A 29-year-old Army veteran said by his attorney to be suffering from service-related PTSD pleaded not guilty to attempted murder in a Central Islip courtroom Tuesday, in connection with a nighttime beating the day before that left his roommate at a Yaphank shelter with a fractured skull.
Michael Hunter — who served in Afghanistan, his attorney said — is accused of repeatedly clubbing the sleeping victim with a heavy bolt cutter in a room the two men had shared since mid-May at a shelter for homeless veterans on Mill Road.
Robert Clifford, a spokesman for the Suffolk district attorney’s office, said Hunter told police he had been angered by a previous altercation with the victim.
“Mr. Hunter made an oral admission that he wanted to kill the victim because the victim blew smoke in his face days earlier,” Clifford said.
Hunter’s attorney, Michael Finkelstein, said his client’s PTSD, or post-traumatic stress disorder, left him vulnerable to psychological problems that were allowed to go unaddressed by veterans assistance programs.
“We are not downplaying the seriousness of the injuries, and our hearts go out to the victim and his family,” Finkelstein said, standing outside the courtroom in the First District Court after the arraignment. “But [Hunter] fought for his country, and his country is not fighting for him. His PTSD is real.”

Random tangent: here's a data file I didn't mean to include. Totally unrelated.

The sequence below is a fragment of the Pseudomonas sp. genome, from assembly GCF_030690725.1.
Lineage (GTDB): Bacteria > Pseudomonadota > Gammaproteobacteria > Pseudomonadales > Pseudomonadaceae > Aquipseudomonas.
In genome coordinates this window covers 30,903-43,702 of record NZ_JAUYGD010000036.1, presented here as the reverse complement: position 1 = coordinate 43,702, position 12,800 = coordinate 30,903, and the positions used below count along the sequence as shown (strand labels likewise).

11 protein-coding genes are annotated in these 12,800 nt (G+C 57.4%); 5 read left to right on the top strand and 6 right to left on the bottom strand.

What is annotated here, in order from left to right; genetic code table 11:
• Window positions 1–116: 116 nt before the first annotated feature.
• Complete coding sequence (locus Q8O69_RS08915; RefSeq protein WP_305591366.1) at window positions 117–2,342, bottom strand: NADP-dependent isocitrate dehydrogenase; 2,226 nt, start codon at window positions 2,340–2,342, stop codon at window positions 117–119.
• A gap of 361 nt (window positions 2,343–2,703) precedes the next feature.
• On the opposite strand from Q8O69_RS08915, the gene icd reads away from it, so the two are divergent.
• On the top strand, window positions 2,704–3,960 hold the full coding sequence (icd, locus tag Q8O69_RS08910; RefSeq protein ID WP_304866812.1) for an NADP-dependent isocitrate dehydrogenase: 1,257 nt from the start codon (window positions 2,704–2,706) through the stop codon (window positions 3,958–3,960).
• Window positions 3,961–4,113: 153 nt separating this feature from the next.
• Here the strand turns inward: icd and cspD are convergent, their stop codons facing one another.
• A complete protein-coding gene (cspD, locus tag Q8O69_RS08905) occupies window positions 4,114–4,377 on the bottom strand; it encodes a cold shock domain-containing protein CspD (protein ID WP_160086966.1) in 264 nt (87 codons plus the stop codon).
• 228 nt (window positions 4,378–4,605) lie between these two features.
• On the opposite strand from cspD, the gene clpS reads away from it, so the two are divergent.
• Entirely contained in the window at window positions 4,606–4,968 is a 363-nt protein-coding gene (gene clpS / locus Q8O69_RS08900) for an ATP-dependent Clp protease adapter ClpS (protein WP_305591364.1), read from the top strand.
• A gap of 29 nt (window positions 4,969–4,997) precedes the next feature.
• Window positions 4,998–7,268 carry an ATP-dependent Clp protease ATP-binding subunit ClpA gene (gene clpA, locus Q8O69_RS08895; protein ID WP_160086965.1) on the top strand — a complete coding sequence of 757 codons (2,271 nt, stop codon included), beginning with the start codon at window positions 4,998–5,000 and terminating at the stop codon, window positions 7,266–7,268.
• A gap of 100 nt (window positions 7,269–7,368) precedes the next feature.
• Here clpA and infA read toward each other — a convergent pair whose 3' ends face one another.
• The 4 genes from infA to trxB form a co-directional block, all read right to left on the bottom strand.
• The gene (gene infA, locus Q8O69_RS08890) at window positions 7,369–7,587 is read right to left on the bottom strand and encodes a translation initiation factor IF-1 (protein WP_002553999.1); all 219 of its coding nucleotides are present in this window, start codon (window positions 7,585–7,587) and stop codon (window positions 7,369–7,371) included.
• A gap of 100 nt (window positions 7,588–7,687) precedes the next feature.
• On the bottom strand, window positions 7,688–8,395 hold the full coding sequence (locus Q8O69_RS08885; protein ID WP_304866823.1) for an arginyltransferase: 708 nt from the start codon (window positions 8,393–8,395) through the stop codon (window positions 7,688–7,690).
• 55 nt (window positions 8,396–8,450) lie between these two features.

Finkelstein temporarily waived Hunter’s right to ask for release on bail; he will remain in custody at the Suffolk jail in Riverhead pending a July 21 hearing.
The 58-year-old victim, who is not a veteran, was placed in the shelter by the county Department of Social Services. He was being treated at Brookhaven Memorial Hospital in East Patchogue for cranial swelling stemming from what prosecutors termed a severe head injury.
Police have not identified the victim, but District Court Judge Jennifer Henry ordered Hunter to stay away from a man called Brett Locke. Finkelstein said Locke was the victim.
Asked by Judge Henry whether he understood the order of protection’s provisions, Hunter answered “yes.”
Finkelstein said Hunter grew up in Coram and had reached the Army rank of specialist. Members of Hunter’s family who attended the hearing were advised by Finkelstein not to be interviewed.
Mark Grossman, a spokesman for the Association for Mental Health and Wellness, a nonprofit that oversees the shelter, said all applicants for housing are evaluated in advance for their mental health needs. He said many such clients balk at accepting mental health services — offered off-site — but that he could not say whether Hunter had availed himself of them because of health privacy laws.
Veterans advocates say elevated rates of PTSD, depression and other mental disorders displayed by veterans returning from combat often leave them with feelings of uncontrolled rage and difficulty managing relationships.
According to a 2014 report by the federal Department of Veterans Affairs Veterans Justice Outreach Program, half of all homeless veterans who have participated in VA homeless assistance programs are involved in the justice system.